In the introduction to what is, on many levels, one of the worst pieces of journalism I’ve ever encountered, Matt Taibbi observes,
Barack Obama ran for president as a man of the people, standing up to Wall Street as the global economy melted down in that fateful fall of 2008. He pushed a tax plan to soak the rich…. Obama may not have run to the left of Samuel Gompers or Cesar Chavez, but it’s not like you saw him on the campaign trail flanked by bankers from Citigroup and Goldman Sachs.
Here is a picture of Obama on the campaign trail literally flanked by a banker from Citigroup, Robert Rubin. The other person flanking him in the picture is Laura Tyson, a member of the board of directors at Morgan Stanley.
Here is a list of the top contributors to Barack Obama’s campaign:
University of California $1,591,395
Goldman Sachs $994,795
Harvard University $854,747
Microsoft Corp $833,617
Google Inc $803,436
Citigroup Inc $701,290
So Taibbi chose the 2nd and 6th largest Obama donors as examples of people who were not Obama backers.
Now that you have a general sense of the quality of the piece (if you still aren’t sure, let me mention that it doesn’t improve after that first paragraph), I can disclose what it’s about. The reason he sets the bankers in opposition to Obama in the introduction, however monstrously erroneously, is the better to shock the reader when he reveals that Obama is actually a huge ally of…wait for it… big business.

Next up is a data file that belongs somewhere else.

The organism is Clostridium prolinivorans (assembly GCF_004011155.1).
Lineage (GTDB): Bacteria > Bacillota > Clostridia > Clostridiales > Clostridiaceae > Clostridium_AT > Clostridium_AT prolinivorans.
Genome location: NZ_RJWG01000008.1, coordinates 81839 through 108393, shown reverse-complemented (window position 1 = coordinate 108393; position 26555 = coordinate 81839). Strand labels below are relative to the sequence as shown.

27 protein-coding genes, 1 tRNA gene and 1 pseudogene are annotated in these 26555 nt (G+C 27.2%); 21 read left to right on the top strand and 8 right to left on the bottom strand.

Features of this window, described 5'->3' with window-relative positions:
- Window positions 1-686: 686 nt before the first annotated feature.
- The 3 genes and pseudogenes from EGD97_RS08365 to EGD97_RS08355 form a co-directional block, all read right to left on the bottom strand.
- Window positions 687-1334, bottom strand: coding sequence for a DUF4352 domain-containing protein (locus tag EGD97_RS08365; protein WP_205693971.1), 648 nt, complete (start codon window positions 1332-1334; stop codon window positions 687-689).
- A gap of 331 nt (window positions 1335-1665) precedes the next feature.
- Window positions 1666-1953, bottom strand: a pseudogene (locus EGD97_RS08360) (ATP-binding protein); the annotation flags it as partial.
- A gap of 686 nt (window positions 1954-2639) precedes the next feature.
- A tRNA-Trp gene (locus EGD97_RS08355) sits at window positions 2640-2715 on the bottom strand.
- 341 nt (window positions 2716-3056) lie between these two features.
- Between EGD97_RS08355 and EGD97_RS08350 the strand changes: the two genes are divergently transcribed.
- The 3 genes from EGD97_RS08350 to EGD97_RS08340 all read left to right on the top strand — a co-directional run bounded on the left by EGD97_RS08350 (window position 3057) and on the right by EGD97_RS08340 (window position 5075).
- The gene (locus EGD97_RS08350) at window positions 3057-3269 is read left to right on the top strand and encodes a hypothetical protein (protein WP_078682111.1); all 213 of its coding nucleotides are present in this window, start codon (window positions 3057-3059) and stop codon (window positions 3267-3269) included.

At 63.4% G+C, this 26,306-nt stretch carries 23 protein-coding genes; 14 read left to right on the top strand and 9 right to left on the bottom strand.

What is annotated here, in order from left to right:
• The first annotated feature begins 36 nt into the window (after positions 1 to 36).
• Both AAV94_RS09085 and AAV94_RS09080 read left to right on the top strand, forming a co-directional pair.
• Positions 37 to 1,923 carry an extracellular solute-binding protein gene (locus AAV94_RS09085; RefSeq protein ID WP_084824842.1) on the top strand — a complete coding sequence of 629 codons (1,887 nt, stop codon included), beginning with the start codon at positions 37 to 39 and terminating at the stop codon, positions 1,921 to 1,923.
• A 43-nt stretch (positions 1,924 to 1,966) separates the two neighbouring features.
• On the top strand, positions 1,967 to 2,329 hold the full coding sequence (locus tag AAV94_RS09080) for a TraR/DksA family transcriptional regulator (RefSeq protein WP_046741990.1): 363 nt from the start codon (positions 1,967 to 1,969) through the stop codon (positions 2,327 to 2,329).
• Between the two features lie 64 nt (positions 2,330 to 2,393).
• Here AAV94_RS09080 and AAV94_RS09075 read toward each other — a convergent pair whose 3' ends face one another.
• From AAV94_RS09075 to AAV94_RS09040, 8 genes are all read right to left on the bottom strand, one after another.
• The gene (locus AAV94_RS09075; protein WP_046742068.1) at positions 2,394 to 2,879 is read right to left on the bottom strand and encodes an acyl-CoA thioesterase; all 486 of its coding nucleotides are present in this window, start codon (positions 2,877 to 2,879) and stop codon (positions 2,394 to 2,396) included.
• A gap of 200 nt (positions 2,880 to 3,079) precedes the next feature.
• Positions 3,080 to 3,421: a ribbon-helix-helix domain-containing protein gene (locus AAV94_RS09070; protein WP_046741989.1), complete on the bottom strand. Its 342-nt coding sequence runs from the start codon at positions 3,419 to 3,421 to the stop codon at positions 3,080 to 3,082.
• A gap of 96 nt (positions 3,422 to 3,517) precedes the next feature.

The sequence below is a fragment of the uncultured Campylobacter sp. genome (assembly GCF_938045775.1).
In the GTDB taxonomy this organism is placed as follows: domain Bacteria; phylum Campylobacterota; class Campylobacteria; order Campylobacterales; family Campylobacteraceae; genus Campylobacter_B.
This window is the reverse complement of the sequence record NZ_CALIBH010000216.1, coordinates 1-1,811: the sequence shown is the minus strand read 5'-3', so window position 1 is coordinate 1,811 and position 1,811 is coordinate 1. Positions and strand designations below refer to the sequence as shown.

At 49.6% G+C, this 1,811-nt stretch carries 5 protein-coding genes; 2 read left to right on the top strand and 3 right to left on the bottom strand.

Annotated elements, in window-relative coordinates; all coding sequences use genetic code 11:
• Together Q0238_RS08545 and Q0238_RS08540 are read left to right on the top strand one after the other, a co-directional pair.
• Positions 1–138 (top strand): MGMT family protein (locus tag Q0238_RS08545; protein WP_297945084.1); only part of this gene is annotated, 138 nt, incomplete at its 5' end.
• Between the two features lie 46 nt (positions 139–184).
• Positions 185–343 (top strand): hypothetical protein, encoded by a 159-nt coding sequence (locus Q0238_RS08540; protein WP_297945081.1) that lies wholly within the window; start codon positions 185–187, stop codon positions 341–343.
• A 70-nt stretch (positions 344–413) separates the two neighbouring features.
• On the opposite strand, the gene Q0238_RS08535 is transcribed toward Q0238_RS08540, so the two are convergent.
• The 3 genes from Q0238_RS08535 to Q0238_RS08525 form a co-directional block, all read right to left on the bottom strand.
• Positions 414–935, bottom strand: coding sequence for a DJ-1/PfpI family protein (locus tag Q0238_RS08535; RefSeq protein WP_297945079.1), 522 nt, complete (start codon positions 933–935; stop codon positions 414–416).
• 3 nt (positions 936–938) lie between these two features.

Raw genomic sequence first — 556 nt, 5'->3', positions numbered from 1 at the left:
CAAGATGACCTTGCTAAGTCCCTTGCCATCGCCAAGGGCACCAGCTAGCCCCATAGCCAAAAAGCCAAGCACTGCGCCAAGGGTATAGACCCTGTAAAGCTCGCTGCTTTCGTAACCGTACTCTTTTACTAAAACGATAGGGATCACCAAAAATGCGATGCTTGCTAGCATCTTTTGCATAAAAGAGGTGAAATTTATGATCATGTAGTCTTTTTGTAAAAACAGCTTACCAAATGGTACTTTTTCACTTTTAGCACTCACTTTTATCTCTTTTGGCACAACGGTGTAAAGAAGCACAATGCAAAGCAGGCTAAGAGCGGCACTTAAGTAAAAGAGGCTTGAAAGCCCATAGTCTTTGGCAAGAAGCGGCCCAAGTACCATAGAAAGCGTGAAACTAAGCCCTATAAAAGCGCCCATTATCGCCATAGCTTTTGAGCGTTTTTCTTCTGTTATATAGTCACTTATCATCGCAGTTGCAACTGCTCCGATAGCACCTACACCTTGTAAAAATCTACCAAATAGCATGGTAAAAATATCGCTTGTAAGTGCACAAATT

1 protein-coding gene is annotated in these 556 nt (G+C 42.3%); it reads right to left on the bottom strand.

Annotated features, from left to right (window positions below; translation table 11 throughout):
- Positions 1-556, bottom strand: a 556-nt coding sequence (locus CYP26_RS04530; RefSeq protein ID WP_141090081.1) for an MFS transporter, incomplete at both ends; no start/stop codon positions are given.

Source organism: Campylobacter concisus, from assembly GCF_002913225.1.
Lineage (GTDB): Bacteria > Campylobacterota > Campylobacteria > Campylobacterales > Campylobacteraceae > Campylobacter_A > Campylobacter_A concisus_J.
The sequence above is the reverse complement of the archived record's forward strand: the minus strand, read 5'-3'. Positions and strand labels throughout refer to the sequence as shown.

The piece is entitled “Obama’s Big Sellout.” It purports to demonstrate how the improbable (to Taibbi) alliance of Obama and Big Finance came about, through a narrative casting arch-villain Robert Rubin and vampire squid Goldman Sachs as the only bad guys that is truly too convoluted and half-baked to critique here, except to say that that Taibbi better have been high when he wrote it.
But the reason it’s worth mentioning at all is to show how even the most naive liberal observer — Taibbi’s understanding of American government would elicit a derisive laugh from the average 3rd grader — is or should be starting to notice the Democratic Party’s cozy relationship with big business. Taibbi concludes his 6,400 word disaster:
What’s most troubling is that we don’t know if Obama has changed, or if the influence of Wall Street is simply a fundamental and ineradicable element of our electoral system. What we do know is that Barack Obama pulled a bait-and-switch on us. If it were any other politician, we wouldn’t be surprised. Maybe it’s our fault, for thinking he was different.
It is your fault.
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